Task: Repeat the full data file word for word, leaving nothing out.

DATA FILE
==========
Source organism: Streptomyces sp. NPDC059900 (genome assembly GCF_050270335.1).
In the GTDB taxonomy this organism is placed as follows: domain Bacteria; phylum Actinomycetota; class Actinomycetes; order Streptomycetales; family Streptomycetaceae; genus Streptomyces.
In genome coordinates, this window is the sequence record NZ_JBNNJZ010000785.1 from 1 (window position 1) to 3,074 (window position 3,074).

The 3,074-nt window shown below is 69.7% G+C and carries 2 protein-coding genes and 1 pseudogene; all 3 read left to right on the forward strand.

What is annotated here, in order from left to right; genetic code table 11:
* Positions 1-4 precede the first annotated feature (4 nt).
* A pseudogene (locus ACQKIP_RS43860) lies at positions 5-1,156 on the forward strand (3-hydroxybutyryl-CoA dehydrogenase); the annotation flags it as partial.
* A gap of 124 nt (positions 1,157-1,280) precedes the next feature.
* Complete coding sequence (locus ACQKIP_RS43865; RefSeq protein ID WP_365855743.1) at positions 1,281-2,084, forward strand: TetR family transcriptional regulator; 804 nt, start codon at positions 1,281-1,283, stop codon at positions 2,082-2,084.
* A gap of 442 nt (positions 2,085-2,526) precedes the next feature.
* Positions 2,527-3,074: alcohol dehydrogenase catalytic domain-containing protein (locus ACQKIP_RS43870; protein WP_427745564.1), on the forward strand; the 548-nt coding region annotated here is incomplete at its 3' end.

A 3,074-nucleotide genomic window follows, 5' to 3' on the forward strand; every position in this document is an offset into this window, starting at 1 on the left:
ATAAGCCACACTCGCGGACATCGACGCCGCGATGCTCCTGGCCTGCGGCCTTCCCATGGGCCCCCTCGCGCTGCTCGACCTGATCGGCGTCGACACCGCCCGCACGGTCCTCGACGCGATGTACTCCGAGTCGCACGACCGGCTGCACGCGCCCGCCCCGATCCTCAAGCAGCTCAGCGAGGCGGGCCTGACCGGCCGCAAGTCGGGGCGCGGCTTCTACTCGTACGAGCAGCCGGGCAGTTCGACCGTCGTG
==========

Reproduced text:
Source organism: Streptomyces sp. NPDC059900 (genome assembly GCF_050270335.1).
In the GTDB taxonomy this organism is placed as follows: domain Bacteria; phylum Actinomycetota; class Actinomycetes; order Streptomycetales; family Streptomycetaceae; genus Streptomyces.
In genome coordinates, this window is the sequence record NZ_JBNNJZ010000785.1 from 1 (window position 1) to 3,074 (window position 3,074).

The 3,074-nt window shown below is 69.7% G+C and carries 2 protein-coding genes and 1 pseudogene; all 3 read left to right on the forward strand.

What is annotated here, in order from left to right; genetic code table 11:
* Positions 1-4 precede the first annotated feature (4 nt).
* A pseudogene (locus ACQKIP_RS43860) lies at positions 5-1,156 on the forward strand (3-hydroxybutyryl-CoA dehydrogenase); the annotation flags it as partial.
* A gap of 124 nt (positions 1,157-1,280) precedes the next feature.
* Complete coding sequence (locus ACQKIP_RS43865; RefSeq protein ID WP_365855743.1) at positions 1,281-2,084, forward strand: TetR family transcriptional regulator; 804 nt, start codon at positions 1,281-1,283, stop codon at positions 2,082-2,084.
* A gap of 442 nt (positions 2,085-2,526) precedes the next feature.
* Positions 2,527-3,074: alcohol dehydrogenase catalytic domain-containing protein (locus ACQKIP_RS43870; protein WP_427745564.1), on the forward strand; the 548-nt coding region annotated here is incomplete at its 3' end.

A 3,074-nucleotide genomic window follows, 5' to 3' on the forward strand; every position in this document is an offset into this window, starting at 1 on the left:
ATAAGCCACACTCGCGGACATCGACGCCGCGATGCTCCTGGCCTGCGGCCTTCCCATGGGCCCCCTCGCGCTGCTCGACCTGATCGGCGTCGACACCGCCCGCACGGTCCTCGACGCGATGTACTCCGAGTCGCACGACCGGCTGCACGCGCCCGCCCCGATCCTCAAGCAGCTCAGCGAGGCGGGCCTGACCGGCCGCAAGTCGGGGCGCGGCTTCTACTCGTACGAGCAGCCGGGCAGTTCGACCGTCGTG